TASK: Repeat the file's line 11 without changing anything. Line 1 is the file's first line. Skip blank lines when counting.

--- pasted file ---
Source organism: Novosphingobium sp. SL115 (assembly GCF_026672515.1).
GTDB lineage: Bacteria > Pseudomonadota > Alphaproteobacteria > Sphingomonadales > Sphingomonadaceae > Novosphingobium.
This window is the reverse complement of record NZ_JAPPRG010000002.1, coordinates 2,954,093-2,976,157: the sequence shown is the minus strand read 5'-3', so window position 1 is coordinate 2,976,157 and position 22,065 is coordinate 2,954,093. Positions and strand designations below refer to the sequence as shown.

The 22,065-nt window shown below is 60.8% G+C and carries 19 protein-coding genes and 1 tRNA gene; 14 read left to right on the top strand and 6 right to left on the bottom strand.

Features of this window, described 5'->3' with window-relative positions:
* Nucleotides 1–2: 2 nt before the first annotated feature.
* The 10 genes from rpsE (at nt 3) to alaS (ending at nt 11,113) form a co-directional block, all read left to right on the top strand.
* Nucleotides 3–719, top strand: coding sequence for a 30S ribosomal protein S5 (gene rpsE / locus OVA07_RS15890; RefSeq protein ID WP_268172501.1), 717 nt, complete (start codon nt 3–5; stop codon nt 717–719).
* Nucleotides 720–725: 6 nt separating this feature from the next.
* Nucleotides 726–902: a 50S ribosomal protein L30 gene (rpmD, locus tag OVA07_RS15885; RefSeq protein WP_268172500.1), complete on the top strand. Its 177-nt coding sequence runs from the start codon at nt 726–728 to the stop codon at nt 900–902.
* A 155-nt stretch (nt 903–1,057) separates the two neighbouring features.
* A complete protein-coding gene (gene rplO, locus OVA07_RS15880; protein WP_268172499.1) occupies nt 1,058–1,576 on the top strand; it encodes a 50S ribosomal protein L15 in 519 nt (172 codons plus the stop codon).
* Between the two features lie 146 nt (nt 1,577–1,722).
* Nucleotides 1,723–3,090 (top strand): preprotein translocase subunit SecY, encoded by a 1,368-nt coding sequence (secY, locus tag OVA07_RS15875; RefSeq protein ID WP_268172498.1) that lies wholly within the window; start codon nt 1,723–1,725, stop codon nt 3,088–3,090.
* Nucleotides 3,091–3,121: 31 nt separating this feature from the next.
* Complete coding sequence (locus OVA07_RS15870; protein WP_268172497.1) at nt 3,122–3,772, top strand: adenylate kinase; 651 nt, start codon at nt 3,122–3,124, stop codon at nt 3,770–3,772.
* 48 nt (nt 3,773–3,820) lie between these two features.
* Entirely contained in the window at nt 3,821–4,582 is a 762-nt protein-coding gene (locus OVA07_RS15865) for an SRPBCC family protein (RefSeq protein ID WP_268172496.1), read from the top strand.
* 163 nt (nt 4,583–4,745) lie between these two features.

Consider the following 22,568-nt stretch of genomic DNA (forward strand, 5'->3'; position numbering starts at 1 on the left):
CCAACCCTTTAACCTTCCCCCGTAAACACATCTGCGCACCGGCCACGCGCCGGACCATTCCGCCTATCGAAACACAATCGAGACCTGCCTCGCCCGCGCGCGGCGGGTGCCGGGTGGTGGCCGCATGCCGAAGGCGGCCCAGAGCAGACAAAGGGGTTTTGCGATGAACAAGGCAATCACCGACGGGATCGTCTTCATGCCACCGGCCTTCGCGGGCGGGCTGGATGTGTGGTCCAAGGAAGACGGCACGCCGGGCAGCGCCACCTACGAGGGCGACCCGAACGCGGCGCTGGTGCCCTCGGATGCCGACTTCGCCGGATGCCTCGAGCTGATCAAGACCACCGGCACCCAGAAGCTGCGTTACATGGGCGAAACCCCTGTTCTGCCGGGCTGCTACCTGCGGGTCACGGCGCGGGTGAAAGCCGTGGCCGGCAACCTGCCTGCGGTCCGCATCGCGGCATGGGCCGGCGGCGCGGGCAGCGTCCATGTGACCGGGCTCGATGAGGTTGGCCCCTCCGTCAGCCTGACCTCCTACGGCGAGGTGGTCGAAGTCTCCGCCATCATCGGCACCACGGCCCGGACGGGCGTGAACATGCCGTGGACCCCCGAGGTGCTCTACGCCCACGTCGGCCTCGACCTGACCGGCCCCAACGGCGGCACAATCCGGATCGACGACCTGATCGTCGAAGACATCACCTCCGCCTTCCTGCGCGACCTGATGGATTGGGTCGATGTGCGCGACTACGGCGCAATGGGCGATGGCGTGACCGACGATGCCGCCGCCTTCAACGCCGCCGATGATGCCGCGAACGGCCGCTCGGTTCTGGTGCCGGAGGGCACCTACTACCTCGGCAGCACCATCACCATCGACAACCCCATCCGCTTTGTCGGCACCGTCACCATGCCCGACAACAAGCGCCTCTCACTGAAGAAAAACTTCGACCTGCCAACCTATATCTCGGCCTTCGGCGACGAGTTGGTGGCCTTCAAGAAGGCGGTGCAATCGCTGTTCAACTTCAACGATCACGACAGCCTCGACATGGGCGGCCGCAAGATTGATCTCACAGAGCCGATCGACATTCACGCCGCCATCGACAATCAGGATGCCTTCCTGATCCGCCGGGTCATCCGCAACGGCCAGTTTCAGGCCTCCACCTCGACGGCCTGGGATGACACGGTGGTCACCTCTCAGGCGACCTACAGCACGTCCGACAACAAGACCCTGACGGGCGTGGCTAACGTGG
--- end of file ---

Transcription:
* A 155-nt stretch (nt 903–1,057) separates the two neighbouring features.